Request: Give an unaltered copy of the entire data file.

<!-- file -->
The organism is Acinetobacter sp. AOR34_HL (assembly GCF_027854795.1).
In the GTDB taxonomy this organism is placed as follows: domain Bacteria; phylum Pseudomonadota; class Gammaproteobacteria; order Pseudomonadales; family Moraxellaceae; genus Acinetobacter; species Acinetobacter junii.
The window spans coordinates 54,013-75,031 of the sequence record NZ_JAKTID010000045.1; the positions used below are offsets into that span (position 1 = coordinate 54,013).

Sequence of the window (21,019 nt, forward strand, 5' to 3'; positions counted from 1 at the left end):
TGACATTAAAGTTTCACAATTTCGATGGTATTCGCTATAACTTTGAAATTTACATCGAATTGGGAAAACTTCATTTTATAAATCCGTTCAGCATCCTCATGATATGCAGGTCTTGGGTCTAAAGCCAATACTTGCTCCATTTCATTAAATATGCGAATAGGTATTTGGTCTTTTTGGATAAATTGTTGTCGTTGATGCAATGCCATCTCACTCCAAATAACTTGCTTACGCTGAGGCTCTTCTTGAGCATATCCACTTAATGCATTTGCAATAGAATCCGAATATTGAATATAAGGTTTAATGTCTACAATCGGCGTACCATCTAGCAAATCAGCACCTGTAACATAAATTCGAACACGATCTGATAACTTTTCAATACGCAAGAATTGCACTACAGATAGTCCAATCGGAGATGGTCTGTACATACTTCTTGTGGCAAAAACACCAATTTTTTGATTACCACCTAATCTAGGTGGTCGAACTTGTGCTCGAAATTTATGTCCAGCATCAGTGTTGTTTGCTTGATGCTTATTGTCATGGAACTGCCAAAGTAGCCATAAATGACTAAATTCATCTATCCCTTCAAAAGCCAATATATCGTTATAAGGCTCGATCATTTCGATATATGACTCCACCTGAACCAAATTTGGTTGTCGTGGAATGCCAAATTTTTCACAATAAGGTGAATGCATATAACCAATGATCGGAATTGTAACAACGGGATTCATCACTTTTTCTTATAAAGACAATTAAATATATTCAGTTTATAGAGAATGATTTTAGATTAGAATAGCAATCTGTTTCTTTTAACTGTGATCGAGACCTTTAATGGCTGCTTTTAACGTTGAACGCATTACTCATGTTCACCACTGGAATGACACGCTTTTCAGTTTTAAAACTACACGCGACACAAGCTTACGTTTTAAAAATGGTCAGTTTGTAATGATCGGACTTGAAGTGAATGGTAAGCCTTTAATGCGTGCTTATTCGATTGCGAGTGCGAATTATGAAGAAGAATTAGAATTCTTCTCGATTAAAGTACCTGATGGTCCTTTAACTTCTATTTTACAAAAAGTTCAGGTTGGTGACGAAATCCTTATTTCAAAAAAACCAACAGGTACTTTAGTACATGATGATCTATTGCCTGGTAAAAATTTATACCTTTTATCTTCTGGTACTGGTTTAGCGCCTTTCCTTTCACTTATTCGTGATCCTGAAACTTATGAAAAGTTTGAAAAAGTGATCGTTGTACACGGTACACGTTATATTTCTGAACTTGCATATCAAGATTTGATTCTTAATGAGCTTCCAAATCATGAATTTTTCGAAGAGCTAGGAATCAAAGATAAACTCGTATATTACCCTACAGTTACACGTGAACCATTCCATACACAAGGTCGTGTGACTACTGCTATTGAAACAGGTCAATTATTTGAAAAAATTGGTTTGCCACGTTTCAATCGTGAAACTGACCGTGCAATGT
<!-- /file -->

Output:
The organism is Acinetobacter sp. AOR34_HL (assembly GCF_027854795.1).
In the GTDB taxonomy this organism is placed as follows: domain Bacteria; phylum Pseudomonadota; class Gammaproteobacteria; order Pseudomonadales; family Moraxellaceae; genus Acinetobacter; species Acinetobacter junii.
The window spans coordinates 54,013-75,031 of the sequence record NZ_JAKTID010000045.1; the positions used below are offsets into that span (position 1 = coordinate 54,013).

Sequence of the window (21,019 nt, forward strand, 5' to 3'; positions counted from 1 at the left end):
TGACATTAAAGTTTCACAATTTCGATGGTATTCGCTATAACTTTGAAATTTACATCGAATTGGGAAAACTTCATTTTATAAATCCGTTCAGCATCCTCATGATATGCAGGTCTTGGGTCTAAAGCCAATACTTGCTCCATTTCATTAAATATGCGAATAGGTATTTGGTCTTTTTGGATAAATTGTTGTCGTTGATGCAATGCCATCTCACTCCAAATAACTTGCTTACGCTGAGGCTCTTCTTGAGCATATCCACTTAATGCATTTGCAATAGAATCCGAATATTGAATATAAGGTTTAATGTCTACAATCGGCGTACCATCTAGCAAATCAGCACCTGTAACATAAATTCGAACACGATCTGATAACTTTTCAATACGCAAGAATTGCACTACAGATAGTCCAATCGGAGATGGTCTGTACATACTTCTTGTGGCAAAAACACCAATTTTTTGATTACCACCTAATCTAGGTGGTCGAACTTGTGCTCGAAATTTATGTCCAGCATCAGTGTTGTTTGCTTGATGCTTATTGTCATGGAACTGCCAAAGTAGCCATAAATGACTAAATTCATCTATCCCTTCAAAAGCCAATATATCGTTATAAGGCTCGATCATTTCGATATATGACTCCACCTGAACCAAATTTGGTTGTCGTGGAATGCCAAATTTTTCACAATAAGGTGAATGCATATAACCAATGATCGGAATTGTAACAACGGGATTCATCACTTTTTCTTATAAAGACAATTAAATATATTCAGTTTATAGAGAATGATTTTAGATTAGAATAGCAATCTGTTTCTTTTAACTGTGATCGAGACCTTTAATGGCTGCTTTTAACGTTGAACGCATTACTCATGTTCACCACTGGAATGACACGCTTTTCAGTTTTAAAACTACACGCGACACAAGCTTACGTTTTAAAAATGGTCAGTTTGTAATGATCGGACTTGAAGTGAATGGTAAGCCTTTAATGCGTGCTTATTCGATTGCGAGTGCGAATTATGAAGAAGAATTAGAATTCTTCTCGATTAAAGTACCTGATGGTCCTTTAACTTCTATTTTACAAAAAGTTCAGGTTGGTGACGAAATCCTTATTTCAAAAAAACCAACAGGTACTTTAGTACATGATGATCTATTGCCTGGTAAAAATTTATACCTTTTATCTTCTGGTACTGGTTTAGCGCCTTTCCTTTCACTTATTCGTGATCCTGAAACTTATGAAAAGTTTGAAAAAGTGATCGTTGTACACGGTACACGTTATATTTCTGAACTTGCATATCAAGATTTGATTCTTAATGAGCTTCCAAATCATGAATTTTTCGAAGAGCTAGGAATCAAAGATAAACTCGTATATTACCCTACAGTTACACGTGAACCATTCCATACACAAGGTCGTGTGACTACTGCTATTGAAACAGGTCAATTATTTGAAAAAATTGGTTTGCCACGTTTCAATCGTGAAACTGACCGTGCAATGT